I just shipped version 4.1 of MikroORM, the TypeScript ORM for Node.js, and I feel like this particular release deserves a bit more attention than a regular feature release.
In case you don’t know…
If you never heard of MikroORM, it’s a TypeScript data-mapper ORM with Unit of Work and Identity Map. It supports MongoDB, MySQL, PostgreSQL and SQLite drivers currently. Key features of the ORM are:
You can read the full introductory article here or browse through the docs.
So what changed?
This release had only one clear goal in mind — the performance. It all started with an issue pointing out that flushing 10k entities in a single unit of work is very slow. While this kind of use case was never a target for me, I started to see all the possibilities the Unit of Work pattern offers.
Batch inserts, updates and deletes
The biggest performance killer was the amount of queries — even if the query is as simple and optimised as possible, firing 10k of those will be always quite slow. For inserts and deletes, it was quite trivial to group all the queries. A bit more challenging were the updates — to batch those, MikroORM now uses case statements.
As a result, when you now flush changes made to one entity type, only one query per given operation (create/update/delete) will be executed. This brings significant difference, as we are now executing fixed number of queries (in fact the changes are batched in chunks of 300 items).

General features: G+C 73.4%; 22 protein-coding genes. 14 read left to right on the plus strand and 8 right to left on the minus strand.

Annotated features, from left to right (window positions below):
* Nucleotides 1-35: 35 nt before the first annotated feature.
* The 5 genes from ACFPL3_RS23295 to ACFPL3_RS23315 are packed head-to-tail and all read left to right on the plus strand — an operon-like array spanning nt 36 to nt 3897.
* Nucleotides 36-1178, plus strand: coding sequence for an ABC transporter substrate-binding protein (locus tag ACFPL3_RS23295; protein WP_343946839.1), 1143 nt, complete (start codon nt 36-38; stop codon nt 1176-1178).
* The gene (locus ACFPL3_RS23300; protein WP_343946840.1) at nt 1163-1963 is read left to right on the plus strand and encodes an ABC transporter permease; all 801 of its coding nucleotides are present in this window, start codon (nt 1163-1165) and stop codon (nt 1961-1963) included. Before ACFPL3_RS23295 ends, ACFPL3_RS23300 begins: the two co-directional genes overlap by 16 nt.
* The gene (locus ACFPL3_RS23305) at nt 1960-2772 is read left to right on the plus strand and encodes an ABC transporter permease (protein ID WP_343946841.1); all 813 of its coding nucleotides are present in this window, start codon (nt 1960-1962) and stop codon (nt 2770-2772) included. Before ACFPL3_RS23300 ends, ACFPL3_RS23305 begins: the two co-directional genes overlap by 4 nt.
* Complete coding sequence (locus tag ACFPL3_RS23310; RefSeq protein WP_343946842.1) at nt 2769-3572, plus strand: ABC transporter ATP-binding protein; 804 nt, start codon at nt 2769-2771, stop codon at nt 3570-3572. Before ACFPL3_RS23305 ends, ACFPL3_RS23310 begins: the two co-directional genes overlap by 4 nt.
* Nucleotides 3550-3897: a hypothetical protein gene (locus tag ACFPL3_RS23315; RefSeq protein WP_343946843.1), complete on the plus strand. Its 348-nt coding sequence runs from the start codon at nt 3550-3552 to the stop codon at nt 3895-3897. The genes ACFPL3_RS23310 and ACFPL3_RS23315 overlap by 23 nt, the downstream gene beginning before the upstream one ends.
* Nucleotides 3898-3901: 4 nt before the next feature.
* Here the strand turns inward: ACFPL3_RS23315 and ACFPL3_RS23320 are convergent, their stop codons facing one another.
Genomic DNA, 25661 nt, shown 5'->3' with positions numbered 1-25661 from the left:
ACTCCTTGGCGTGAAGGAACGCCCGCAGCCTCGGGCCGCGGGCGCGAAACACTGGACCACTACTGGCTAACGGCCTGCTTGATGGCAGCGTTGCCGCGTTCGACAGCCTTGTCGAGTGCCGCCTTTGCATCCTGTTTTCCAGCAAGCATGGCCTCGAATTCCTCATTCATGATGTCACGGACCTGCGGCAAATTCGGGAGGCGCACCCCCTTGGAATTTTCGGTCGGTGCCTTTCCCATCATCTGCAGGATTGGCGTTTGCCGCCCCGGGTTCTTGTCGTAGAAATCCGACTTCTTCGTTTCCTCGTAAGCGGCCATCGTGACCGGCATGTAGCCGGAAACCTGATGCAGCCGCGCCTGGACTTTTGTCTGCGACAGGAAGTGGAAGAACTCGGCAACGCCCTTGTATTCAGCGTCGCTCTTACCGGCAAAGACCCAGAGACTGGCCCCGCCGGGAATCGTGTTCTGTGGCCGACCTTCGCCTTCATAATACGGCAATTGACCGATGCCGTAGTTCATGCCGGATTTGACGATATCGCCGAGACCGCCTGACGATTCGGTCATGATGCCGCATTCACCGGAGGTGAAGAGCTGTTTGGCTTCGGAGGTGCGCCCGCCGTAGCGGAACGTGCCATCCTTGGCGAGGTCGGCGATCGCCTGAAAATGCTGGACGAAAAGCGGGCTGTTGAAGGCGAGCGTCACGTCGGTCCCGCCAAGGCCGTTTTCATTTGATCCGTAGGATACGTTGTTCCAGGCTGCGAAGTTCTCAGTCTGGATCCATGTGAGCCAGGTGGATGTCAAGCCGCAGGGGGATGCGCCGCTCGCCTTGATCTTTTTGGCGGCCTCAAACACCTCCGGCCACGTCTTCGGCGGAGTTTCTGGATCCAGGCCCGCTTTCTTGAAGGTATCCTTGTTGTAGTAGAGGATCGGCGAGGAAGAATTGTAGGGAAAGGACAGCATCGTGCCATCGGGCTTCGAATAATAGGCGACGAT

Second important change in 4.1 is JIT compilation. Under the hood, MikroORM now first generates simple functions for comparing and hydrating entities, that are tailored to their metadata definition. The main difference is that those generated functions are accessing the object properties directly (e.g. o.name), instead of dynamically (e.g. o[prop.name]), as all the information from metadata are inlined there. This allows V8 to better understand the code so it is able to run it faster.
Here are the results for a simple 10k entities benchmark:
In average, inserting 10k entities takes around 70ms with sqlite, updates are a tiny bit slower. You can see results for other drivers here: https://github.com/mikro-orm/benchmark.
Kudos to Marc J. Schmidt, the author of the initial issue, as without his help this would probably never happen, or at least not in near future. Thanks a lot!
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MikroORM 4.1: Let’s talk about performance was originally published in DailyJS on Medium, where people are continuing the conversation by highlighting and responding to this story.